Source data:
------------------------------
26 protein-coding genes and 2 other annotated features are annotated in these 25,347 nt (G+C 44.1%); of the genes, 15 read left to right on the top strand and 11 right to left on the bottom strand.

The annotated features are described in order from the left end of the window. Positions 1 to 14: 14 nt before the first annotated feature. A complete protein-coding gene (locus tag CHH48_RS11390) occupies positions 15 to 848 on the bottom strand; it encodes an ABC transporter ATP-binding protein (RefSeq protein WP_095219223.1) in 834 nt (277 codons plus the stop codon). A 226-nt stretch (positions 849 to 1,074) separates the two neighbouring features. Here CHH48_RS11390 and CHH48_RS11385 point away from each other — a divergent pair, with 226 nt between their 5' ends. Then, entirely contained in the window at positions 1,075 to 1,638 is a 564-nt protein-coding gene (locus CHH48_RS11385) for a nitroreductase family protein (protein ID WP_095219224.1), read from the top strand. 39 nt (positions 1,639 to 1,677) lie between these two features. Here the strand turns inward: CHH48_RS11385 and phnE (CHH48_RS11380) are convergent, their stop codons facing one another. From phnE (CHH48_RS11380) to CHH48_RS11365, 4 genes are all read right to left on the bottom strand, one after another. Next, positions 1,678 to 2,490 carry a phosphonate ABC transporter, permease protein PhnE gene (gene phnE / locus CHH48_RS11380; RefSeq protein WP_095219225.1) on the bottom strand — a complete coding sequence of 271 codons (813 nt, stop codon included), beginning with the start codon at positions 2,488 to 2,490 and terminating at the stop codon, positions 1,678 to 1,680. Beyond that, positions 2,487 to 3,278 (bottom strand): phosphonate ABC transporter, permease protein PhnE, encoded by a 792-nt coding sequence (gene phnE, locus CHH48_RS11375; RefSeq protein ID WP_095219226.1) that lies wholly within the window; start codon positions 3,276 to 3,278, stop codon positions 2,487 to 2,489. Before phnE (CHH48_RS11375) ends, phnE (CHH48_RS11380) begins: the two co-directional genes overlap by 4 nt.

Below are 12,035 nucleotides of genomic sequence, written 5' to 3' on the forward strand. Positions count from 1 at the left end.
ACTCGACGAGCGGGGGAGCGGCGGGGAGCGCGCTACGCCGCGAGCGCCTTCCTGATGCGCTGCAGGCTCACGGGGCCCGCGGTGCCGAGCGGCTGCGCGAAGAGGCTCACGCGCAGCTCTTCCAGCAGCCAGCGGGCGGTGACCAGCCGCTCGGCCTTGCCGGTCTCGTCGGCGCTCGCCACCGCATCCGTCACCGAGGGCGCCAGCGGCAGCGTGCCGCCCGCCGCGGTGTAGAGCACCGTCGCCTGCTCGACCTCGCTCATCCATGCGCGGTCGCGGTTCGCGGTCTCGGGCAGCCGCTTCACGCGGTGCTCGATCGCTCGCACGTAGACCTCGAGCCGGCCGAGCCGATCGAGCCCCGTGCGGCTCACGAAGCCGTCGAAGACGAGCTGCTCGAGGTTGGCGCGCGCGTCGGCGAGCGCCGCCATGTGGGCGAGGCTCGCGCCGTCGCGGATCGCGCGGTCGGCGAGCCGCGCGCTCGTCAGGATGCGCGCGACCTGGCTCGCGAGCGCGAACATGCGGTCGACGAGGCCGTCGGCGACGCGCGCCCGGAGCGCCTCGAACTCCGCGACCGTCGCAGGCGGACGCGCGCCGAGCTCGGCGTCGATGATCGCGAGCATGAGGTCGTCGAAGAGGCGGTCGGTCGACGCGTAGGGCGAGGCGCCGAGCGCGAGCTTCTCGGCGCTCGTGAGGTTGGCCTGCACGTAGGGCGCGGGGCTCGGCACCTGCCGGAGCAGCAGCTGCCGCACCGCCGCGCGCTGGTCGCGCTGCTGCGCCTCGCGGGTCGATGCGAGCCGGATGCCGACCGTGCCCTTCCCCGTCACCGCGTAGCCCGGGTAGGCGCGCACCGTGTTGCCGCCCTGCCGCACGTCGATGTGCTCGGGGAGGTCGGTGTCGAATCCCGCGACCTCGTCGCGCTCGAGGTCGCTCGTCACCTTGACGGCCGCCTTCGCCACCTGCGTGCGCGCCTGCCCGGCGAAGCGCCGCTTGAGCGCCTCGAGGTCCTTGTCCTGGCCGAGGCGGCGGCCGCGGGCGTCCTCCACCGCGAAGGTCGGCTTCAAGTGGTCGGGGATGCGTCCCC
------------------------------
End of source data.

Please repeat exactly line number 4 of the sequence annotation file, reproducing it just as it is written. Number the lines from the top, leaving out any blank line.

ACTCGACGAGCGGGGGAGCGGCGGGGAGCGCGCTACGCCGCGAGCGCCTTCCTGATGCGCTGCAGGCTCACGGGGCCCGCGGTGCCGAGCGGCTGCGCGAAGAGGCTCACGCGCAGCTCTTCCAGCAGCCAGCGGGCGGTGACCAGCCGCTCGGCCTTGCCGGTCTCGTCGGCGCTCGCCACCGCATCCGTCACCGAGGGCGCCAGCGGCAGCGTGCCGCCCGCCGCGGTGTAGAGCACCGTCGCCTGCTCGACCTCGCTCATCCATGCGCGGTCGCGGTTCGCGGTCTCGGGCAGCCGCTTCACGCGGTGCTCGATCGCTCGCACGTAGACCTCGAGCCGGCCGAGCCGATCGAGCCCCGTGCGGCTCACGAAGCCGTCGAAGACGAGCTGCTCGAGGTTGGCGCGCGCGTCGGCGAGCGCCGCCATGTGGGCGAGGCTCGCGCCGTCGCGGATCGCGCGGTCGGCGAGCCGCGCGCTCGTCAGGATGCGCGCGACCTGGCTCGCGAGCGCGAACATGCGGTCGACGAGGCCGTCGGCGACGCGCGCCCGGAGCGCCTCGAACTCCGCGACCGTCGCAGGCGGACGCGCGCCGAGCTCGGCGTCGATGATCGCGAGCATGAGGTCGTCGAAGAGGCGGTCGGTCGACGCGTAGGGCGAGGCGCCGAGCGCGAGCTTCTCGGCGCTCGTGAGGTTGGCCTGCACGTAGGGCGCGGGGCTCGGCACCTGCCGGAGCAGCAGCTGCCGCACCGCCGCGCGCTGGTCGCGCTGCTGCGCCTCGCGGGTCGATGCGAGCCGGATGCCGACCGTGCCCTTCCCCGTCACCGCGTAGCCCGGGTAGGCGCGCACCGTGTTGCCGCCCTGCCGCACGTCGATGTGCTCGGGGAGGTCGGTGTCGAATCCCGCGACCTCGTCGCGCTCGAGGTCGCTCGTCACCTTGACGGCCGCCTTCGCCACCTGCGTGCGCGCCTGCCCGGCGAAGCGCCGCTTGAGCGCCTCGAGGTCCTTGTCCTGGCCGAGGCGGCGGCCGCGGGCGTCCTCCACCGCGAAGGTCGGCTTCAAGTGGTCGGGGATGCGTCCCC